As you read through the gospels, you come across a repeated statement from Jesus that seems to regard the disciples in a negative light. Jesus says to his disciples, “O you of little faith.” There are also times when this is followed up with a question, “Why do you doubt?”
When Jesus preached to his disciples about God’s provision and care for his children, he addressed the fact that they had doubt in their hearts. Matthew 6:30 But if God so clothes the grass of the field, which today is alive and tomorrow is thrown into the oven, will he not much more clothe you, O you of little faith?
When Jesus calmed the winds and the waves on the Sea of Galilee, the terrified disciples were amazed at his command over nature. Matthew 8:26-27 And he said to them, "Why are you afraid, O you of little faith?" Then he rose and rebuked the winds and the sea, and there was a great calm. And the men marveled, saying, "What sort of man is this, that even winds and sea obey him?"
When Peter asked to walk on the water to Jesus, he was distracted by the wind and waves about him. He lost focus on Jesus and needed to be saved from sinking into the raging sea. Matthew 14:31 Jesus immediately reached out his hand and took hold of him, saying to him, "O you of little faith, why did you doubt?"
After Jesus resurrection, Jesus gave the disciples his great commission. Just prior to this Matthew reports, “Now the eleven disciples went to Galilee, to the mountain to which Jesus had directed them. And when they saw him they worshiped him, but some doubted.” (Matthew 28:16-17).
It’s easy to be bewildered by the disciple’s doubt. These are men who seemed to see something in Jesus that was so great that they left their livelihoods and families to follow him. At each step of seeing Jesus do amazing miracles, the disciples had growing evidence that Jesus had awesome power. He had power over people, the creation, and even the spiritual realm as he cast out demons. So why is it that those who do have faith in Jesus, still battle with doubt.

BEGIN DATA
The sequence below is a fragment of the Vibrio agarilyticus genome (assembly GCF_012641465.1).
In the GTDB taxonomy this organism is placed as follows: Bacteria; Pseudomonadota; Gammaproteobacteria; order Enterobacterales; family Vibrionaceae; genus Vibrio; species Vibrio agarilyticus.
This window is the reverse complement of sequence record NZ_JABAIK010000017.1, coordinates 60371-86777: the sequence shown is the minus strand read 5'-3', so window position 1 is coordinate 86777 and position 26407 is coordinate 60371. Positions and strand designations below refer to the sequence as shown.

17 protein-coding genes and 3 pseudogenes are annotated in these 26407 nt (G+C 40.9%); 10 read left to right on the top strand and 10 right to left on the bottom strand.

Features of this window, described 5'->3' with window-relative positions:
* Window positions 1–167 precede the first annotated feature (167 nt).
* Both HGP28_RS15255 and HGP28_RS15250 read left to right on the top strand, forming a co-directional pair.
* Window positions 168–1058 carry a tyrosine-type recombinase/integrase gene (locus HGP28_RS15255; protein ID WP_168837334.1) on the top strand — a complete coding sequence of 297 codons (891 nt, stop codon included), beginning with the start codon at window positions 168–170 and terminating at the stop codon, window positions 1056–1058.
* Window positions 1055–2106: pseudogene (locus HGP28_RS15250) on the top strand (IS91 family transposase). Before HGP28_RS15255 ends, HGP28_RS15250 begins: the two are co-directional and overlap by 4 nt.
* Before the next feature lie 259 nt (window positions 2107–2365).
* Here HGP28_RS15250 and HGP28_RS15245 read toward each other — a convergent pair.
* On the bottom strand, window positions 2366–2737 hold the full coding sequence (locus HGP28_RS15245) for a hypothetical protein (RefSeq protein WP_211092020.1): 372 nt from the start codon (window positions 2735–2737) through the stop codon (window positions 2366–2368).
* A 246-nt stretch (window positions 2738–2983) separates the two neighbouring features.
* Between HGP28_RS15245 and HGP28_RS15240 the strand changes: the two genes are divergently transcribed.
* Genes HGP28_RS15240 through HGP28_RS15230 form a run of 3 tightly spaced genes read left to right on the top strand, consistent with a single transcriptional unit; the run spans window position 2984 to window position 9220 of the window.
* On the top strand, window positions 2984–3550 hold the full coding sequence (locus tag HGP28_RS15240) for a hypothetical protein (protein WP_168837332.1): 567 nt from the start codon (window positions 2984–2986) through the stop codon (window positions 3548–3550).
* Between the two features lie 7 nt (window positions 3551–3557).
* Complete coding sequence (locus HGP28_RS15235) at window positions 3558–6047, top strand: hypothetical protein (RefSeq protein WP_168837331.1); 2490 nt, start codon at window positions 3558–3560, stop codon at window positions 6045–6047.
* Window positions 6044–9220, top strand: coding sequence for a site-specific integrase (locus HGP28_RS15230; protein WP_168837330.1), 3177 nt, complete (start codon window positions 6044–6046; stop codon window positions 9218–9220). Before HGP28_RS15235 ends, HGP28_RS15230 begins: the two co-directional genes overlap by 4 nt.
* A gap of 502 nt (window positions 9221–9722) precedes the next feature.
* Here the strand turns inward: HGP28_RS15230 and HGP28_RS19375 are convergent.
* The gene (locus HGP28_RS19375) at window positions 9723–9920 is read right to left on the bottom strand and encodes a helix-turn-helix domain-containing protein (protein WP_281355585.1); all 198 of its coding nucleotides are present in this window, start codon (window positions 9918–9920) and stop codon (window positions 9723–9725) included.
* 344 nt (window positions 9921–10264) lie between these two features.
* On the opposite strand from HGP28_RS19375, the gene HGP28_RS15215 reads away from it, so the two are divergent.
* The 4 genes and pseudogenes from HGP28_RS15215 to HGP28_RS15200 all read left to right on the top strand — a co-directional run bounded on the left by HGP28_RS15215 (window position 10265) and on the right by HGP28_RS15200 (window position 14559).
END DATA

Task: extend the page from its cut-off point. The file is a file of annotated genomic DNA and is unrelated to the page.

In the New Testament, the word for doubt (distazŇć) implies that there is confusion. It is a lack of certainty about whether something can be true. It is a situation of being in two minds about something and results in hesitation breaking into the course of life. With the exception of Judas (John 17:12), Jesus never accuses his disciples of complete unbelief. The many times they are seen with little faith or doubt, they are distracted by circumstances that would normally promote anxiety in any human. We worry over whether we will have enough food and general needs for survival. We worry when uncontrollable natural events are before us. We worry when our crises seem insurmountable. We worry because our situations and circumstances seem to be all we can see.
We are so bound by our world experience that it is almost impossible for humans to look beyond it. We know by experience that when there is no food, we starve. We know that when a natural disaster hits, we have no power to stop it. We know that when our crises are before us, it is hard to think beyond them. We know that we have no power to rise from death. In all these circumstances of little faith and doubt in the disciples, there are no differences between them and us. Humans have trouble considering a reality beyond our normal worldly, finite experiences.
In each of the cases above, Jesus was standing before the disciples. Jesus is the One with all authority and power beyond every aspect of creation and over every realm both physical and spiritual. The disciples doubt because they forget that Jesus is greater than their earthly experience. We do exactly the same.
The answer for doubt is to remind yourself that the earthly experiences of your senses is not all there is. Whatever happens in this world is not greater than Jesus. A disciple of Christ lives in that faith.